Literary history hound
As part of a series, the Canada Foundation for Innovation created five profiles on researchers who unlock the power of big data.
By Sharon Oosthoek
Susan Brown, University of Guelph
The Orlando Project began as a major history of women’s writing in the British Isles and has grown up to become a leading example of how to integrate text and technology.
It is not a book, nor is it a digital edition of an existing text, explains one of its director, University of Guelph digital literary historian Susan Brown. Rather, it is a trove of information on 1,300 writers — amounting to eight million words — that combines information about their writing careers with chronological and bibliographical information.
“What makes Orlando different from similar scholarly works is the extent to which the material is structured by the encoding of the text to reflect various aspects of literary history,” says Brown. That includes features of literary works such as genre or how they were received, through to writers’ relationships with their publishers, to their intellectual influences, friends, political activities and health concerns.
With the help of advanced research computing, the Orlando Project’s specialized encoding allows materials to be found, sifted and reordered according to researchers’ interests and priorities. It also enables massive visualizations of writers’ networks and relationships that allow researchers to perceive new patterns in cultural history.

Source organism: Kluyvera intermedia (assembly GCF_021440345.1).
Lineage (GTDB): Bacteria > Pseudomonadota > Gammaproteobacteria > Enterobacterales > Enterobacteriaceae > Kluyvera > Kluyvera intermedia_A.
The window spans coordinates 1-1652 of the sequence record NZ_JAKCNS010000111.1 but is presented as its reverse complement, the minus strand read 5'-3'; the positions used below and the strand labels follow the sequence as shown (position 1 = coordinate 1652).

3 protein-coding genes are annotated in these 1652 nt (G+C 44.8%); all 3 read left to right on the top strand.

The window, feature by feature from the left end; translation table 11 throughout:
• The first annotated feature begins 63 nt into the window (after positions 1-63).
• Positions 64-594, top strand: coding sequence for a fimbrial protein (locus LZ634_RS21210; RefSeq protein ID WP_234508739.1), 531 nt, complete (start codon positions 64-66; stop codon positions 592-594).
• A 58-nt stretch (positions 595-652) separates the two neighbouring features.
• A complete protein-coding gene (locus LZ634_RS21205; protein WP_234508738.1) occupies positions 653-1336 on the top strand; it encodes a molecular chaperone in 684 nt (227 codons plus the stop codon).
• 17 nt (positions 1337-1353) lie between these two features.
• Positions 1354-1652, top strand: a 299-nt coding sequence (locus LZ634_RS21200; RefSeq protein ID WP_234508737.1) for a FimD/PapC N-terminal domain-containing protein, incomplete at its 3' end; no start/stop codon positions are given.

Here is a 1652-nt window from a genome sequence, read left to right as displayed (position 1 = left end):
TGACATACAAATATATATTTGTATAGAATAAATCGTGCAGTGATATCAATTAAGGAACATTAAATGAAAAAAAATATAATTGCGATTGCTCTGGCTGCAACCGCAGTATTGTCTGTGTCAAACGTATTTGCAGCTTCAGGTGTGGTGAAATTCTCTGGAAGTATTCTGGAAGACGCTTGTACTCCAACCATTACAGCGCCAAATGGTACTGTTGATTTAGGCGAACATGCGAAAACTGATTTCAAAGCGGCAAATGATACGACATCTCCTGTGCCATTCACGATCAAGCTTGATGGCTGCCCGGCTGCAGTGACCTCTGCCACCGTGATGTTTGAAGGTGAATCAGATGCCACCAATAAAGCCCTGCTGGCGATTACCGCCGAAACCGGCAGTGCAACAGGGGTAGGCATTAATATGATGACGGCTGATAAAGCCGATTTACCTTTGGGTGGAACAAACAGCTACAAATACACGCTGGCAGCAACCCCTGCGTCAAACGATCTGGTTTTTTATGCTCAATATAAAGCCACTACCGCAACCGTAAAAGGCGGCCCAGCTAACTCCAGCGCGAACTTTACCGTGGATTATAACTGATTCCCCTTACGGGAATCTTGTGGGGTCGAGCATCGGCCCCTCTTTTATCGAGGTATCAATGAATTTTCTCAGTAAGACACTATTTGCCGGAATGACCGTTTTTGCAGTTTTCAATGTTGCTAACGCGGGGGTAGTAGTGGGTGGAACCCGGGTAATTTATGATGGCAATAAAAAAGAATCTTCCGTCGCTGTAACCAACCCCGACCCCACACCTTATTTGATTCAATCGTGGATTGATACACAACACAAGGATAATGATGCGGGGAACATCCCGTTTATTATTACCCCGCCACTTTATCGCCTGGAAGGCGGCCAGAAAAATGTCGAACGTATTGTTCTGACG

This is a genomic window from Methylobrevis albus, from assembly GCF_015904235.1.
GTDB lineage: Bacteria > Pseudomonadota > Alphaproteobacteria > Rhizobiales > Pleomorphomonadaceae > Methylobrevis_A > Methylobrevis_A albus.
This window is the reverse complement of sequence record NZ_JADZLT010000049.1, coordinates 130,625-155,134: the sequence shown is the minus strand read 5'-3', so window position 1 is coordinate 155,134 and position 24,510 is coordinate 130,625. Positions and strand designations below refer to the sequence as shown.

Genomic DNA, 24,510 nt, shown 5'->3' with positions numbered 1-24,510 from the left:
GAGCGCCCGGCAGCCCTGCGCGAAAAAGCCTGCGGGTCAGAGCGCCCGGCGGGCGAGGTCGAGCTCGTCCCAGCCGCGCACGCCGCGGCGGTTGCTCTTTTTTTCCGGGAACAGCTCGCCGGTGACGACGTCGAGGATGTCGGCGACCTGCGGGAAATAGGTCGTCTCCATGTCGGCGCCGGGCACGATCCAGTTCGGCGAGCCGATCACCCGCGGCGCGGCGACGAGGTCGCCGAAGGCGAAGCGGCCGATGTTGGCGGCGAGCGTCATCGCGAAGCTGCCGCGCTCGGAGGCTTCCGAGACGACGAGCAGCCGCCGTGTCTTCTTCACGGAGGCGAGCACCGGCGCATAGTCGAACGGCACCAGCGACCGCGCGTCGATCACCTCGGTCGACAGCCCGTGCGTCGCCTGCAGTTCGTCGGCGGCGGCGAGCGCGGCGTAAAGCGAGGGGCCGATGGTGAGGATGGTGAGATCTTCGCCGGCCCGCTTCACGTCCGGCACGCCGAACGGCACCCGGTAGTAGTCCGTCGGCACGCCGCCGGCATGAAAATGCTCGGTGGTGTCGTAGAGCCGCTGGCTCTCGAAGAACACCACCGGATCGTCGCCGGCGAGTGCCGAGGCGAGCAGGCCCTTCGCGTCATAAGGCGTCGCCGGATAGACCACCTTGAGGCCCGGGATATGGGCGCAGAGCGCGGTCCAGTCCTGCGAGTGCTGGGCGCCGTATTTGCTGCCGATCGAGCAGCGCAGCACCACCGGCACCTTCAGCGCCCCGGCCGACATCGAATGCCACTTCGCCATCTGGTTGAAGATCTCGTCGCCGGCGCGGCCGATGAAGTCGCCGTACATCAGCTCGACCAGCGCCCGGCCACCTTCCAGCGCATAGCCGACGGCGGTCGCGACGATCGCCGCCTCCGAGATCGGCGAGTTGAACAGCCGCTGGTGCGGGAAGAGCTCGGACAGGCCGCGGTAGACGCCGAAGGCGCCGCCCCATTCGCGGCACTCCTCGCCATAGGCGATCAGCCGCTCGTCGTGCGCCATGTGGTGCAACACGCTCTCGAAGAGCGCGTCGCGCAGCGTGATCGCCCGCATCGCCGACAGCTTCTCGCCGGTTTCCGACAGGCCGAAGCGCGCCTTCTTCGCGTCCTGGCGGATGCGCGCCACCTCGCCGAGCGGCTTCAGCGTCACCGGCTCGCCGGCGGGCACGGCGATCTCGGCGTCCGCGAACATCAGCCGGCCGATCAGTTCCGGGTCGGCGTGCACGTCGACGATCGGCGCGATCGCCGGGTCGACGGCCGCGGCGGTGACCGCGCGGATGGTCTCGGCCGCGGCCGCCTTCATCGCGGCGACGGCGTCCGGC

“Orlando has been heralded as a model for other such works of digital scholarship to follow, in its use of semantic encoding to create a digital resource that leverages the power of computers in new ways,” says Brown. Orlando’s pioneering model for digital scholarship also underpins the Canadian Writing Research Collaboratory, a new online platform launching in spring 2016 that will make advanced research computing accessible to literary scholars across the country.
Find more stories of research in action on Innovation.ca, the website of the Canada Foundation for Innovation, where these podcasts originally appeared.
About the series
The incredible power of high performance computing to unlock massive data sets in order to answer an impressive range of research questions is a hallmark of computing in the present era. Research today is increasingly driven by massive digitization initiatives, high-throughput devices, sensor platforms and computational modelling and simulation, all of which generate data that are unprecedented in size and complexity. Here are five Canadian researchers whose work relies on advanced computing capabilities.